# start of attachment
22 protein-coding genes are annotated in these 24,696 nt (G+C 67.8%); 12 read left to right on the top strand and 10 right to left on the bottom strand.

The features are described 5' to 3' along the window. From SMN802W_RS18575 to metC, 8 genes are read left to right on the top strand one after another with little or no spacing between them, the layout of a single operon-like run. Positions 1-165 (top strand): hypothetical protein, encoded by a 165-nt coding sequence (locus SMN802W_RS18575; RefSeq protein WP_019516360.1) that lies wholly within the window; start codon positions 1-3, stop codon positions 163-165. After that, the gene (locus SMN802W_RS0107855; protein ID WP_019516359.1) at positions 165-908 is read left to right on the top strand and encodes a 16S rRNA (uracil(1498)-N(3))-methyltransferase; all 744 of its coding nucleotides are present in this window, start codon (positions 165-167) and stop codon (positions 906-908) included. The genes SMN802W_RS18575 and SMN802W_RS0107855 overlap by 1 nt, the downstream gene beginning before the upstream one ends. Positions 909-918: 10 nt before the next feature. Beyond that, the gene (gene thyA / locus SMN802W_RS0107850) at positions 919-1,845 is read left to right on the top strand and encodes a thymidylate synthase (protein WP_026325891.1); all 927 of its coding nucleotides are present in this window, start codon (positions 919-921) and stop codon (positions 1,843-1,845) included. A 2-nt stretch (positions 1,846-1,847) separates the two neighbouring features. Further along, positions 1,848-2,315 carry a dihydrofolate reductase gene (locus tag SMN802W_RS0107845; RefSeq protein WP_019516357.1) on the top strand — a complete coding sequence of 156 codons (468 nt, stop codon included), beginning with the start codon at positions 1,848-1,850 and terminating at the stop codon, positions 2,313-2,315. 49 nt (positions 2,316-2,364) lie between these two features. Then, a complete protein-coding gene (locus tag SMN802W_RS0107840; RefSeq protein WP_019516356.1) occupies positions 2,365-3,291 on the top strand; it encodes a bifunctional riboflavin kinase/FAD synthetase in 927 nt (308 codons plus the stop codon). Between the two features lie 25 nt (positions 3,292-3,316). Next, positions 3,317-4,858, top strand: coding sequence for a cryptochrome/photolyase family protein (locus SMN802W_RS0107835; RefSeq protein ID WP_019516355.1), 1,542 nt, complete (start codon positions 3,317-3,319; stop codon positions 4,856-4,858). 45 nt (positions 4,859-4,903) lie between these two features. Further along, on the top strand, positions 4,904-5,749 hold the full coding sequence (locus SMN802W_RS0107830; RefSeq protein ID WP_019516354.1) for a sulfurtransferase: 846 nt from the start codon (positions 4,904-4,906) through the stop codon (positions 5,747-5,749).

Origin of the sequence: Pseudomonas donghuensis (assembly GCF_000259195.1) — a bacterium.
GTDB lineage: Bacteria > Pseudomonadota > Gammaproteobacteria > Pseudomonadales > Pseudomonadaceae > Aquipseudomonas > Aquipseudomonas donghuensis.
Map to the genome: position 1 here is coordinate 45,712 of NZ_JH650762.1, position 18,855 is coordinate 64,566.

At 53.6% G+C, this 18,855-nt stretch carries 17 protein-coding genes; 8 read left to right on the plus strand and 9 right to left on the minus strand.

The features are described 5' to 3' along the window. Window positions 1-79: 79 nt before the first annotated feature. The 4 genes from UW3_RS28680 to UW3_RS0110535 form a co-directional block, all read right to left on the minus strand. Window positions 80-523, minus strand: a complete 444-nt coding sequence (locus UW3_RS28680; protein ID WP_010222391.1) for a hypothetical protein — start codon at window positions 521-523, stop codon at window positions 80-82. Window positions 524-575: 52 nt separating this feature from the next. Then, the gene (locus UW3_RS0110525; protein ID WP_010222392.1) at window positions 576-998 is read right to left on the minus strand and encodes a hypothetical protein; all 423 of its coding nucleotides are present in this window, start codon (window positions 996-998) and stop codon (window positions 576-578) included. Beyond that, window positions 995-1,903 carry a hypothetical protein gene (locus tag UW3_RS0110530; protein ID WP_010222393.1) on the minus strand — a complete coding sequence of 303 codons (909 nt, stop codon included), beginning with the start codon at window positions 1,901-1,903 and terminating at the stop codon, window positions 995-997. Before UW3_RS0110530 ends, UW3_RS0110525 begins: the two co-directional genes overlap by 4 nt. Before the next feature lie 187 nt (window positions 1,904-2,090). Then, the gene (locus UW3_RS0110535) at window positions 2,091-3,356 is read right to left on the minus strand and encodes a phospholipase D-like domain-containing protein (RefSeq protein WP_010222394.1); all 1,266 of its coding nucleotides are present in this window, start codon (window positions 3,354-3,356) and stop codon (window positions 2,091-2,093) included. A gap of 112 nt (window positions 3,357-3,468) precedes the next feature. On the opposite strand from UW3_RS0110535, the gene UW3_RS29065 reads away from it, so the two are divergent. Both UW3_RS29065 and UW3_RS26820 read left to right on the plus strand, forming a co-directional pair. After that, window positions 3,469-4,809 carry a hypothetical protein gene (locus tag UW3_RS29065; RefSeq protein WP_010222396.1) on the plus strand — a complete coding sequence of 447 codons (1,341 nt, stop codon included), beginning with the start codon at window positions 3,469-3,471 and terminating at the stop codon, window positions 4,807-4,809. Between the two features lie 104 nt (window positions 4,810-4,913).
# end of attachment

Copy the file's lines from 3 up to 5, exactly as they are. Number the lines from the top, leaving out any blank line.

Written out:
Origin of the sequence: Pseudomonas donghuensis (assembly GCF_000259195.1) — a bacterium.
GTDB lineage: Bacteria > Pseudomonadota > Gammaproteobacteria > Pseudomonadales > Pseudomonadaceae > Aquipseudomonas > Aquipseudomonas donghuensis.
Map to the genome: position 1 here is coordinate 45,712 of NZ_JH650762.1, position 18,855 is coordinate 64,566.